The (near) future

While the old marketing adage about not rolling out new products in the summer may have some truth to it, there's nothing saying that you can't at least use the time to announce big things.

Apple held its annual Worldwide Developer Conference this week, and as expected the big announcements were updates to its operating system (OSX Lion), its core software (iWork, iLife), its iOS system for tablets and phones and some new hardware as well. They also used the opportunity to launch iCloud, which will back up and share information between devices over the Internet (free if you buy Lion, $25 a year otherwise), as well as allow people to remotely access their music collections.

Microsoft, not to be outdone, recently showed off Windows 8, the follow-up to its popular, successful and incredibly stable Windows 7 operating system. While there will be all kinds of tweaks and upgrades, the key difference is that Windows 8 will have an optional interface for tablets and phones that basically runs on Java and HTML 5, making it easy to develop apps and Web 2.0 software for the devices. It looks pretty good, but if you're not into the design you can revert to the more traditional Windows menus and Taskbar.

Yes, Microsoft is a little late to the game but in the long run I doubt it will matter. More than 90 per cent of computer users are using some version of Windows, and most people prefer to own devices that sync seamlessly with their other devices.

Microsoft is also, finally, releasing their answer to the iTunes App Store, which is a long time coming and might help the company to gain some market share in devices. I can testify that iTunes for Windows is a miserable program and total memory hog, and if there were any sensible alternative that let me both purchase and organize content then I would already be using it.

This week was also annual Electronic Entertainment Expo (also called E3), where Microsoft made so many of its announcements (except for Windows 8, which they first teased in a five-minute video last week).

E3 is predominantly about video games, and all the big companies in gaming were there.

The Xbox announcements were fairly significant - a lot of new Kinect games, Kinect control over media content and a bunch of new ways to watch television using your 360. They also announced a reboot of the Halo franchise, with new titles expected in 2012.

Nintendo announced their follow-up to the Wii, called Wii U for some reason. It's a more powerful Wii, but the interesting element is a large controller with a built-in touch-screen and cameras. There are lots of possibilities for this technology, but one that attracted a lot of attention was one that lets you fire virtual arrows at others in the room, and then use your own controller as a shield.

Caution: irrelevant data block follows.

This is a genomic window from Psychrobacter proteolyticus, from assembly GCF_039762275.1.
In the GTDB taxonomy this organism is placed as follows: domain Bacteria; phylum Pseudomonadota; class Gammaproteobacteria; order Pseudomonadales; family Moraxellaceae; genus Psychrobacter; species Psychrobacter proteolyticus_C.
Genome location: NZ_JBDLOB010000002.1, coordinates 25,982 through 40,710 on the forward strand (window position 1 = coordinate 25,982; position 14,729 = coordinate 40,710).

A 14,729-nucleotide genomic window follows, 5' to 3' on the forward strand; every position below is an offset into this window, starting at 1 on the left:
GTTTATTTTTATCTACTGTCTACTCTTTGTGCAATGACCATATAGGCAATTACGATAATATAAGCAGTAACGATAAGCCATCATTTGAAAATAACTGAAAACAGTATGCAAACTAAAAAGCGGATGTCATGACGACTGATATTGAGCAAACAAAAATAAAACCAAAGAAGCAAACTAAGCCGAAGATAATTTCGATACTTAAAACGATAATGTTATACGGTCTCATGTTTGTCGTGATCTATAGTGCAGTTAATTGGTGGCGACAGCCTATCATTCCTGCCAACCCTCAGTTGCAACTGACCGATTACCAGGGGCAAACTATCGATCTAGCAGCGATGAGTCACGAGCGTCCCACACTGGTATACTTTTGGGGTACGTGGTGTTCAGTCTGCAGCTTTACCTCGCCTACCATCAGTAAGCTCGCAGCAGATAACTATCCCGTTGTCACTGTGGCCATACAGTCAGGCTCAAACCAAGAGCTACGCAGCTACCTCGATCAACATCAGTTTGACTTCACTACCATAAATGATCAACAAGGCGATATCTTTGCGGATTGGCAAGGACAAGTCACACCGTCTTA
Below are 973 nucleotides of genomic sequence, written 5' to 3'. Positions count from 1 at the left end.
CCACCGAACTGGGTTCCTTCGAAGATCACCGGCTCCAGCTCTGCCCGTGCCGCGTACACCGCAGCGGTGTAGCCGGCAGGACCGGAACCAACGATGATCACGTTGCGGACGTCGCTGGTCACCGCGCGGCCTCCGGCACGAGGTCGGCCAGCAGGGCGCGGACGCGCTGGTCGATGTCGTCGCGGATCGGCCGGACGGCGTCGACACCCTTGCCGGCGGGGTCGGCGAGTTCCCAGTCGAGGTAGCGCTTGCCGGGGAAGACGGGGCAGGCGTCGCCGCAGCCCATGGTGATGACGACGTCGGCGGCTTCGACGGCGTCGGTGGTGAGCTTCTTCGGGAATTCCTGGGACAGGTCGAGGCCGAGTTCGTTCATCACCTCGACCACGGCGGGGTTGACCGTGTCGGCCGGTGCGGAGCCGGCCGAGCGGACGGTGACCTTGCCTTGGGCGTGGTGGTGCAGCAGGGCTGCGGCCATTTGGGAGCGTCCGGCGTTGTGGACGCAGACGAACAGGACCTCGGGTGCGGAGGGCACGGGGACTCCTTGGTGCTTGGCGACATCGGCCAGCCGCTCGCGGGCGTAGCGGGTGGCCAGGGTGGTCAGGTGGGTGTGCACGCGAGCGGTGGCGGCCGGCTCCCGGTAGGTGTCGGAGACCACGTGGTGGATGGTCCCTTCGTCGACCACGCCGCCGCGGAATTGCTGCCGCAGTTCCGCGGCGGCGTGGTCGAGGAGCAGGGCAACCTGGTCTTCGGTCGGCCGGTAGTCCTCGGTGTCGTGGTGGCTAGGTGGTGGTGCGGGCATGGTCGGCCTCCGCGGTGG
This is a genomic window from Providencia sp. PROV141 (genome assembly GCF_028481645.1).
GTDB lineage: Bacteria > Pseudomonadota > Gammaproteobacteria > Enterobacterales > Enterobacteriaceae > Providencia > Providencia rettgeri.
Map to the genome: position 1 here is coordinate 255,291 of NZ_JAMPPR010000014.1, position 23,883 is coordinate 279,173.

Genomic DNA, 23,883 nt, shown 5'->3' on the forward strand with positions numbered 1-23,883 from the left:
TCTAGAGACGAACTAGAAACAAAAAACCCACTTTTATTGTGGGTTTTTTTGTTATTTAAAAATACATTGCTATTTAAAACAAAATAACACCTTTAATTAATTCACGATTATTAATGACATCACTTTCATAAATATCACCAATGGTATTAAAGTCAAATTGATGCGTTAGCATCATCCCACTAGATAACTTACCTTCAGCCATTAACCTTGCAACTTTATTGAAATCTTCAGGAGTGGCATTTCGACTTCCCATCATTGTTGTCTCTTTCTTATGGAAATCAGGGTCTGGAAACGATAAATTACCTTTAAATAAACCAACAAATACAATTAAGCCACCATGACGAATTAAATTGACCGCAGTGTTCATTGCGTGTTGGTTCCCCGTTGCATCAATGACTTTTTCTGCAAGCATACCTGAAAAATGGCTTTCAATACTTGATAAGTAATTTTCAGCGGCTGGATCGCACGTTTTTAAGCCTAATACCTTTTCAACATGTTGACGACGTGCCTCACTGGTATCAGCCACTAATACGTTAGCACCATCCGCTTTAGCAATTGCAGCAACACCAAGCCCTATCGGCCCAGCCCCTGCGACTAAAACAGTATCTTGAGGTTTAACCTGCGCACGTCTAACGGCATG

The consensus was that Nintendo has done it again - recreated game control while unleashing a whole new set of possibilities that will leave Sony and Microsoft scrambling to match. The new system will launch in 2012.

Sony was expected to announce some big things. Under fire after a massive theft of personal data from the Playstation Network and Sony Online Entertainment (proving once again that you should never, ever bait hackers), the feeling was that Sony would be eager to move forward with price cuts to the PS3 and a tease of the next generation PS4. Instead they announced some new games, and another game changer in terms of control.

Ever played a co-op or multiplayer game using a split screen - squinting to see what was going on while trying not to be distracted by what was taking place on the other screen? Well, Sony has gotten rid of the need for split screens completely - new technology will allow two players to view the same screen and, using different 3D glasses, to see completely different things.

Sony also showed off their PSP successor. It's being called PS Vita and it looks amazing with a high-resolution touch screen, games on memory sticks, dual-analog joysticks, accelerometers, an incredible screen and more. Turns out, people are less impressed with the Nintendo 3DS than the company had hoped, amid concerns about launch titles, the high price, weak battery life and eye strain from the 3D screen, all of which created a real opening for Sony.

A lot of minor players have also made announcement recently. As expected, Research In Motion will release a 10-inch version of its PlayBook tablet - which is really far better than the early reviews would suggest (who needs Apps when you have complete, unfettered access to the web for email, calendar, games, etc.?) The next PlayBook could be available in late 2011, with built-in 4G capability.

There are a lot of places you can go for updates on these announcements, including blogs like Engadget (, Gizmodo (, Cnet (, IGN (, TechRadar ( and Ars Technica (



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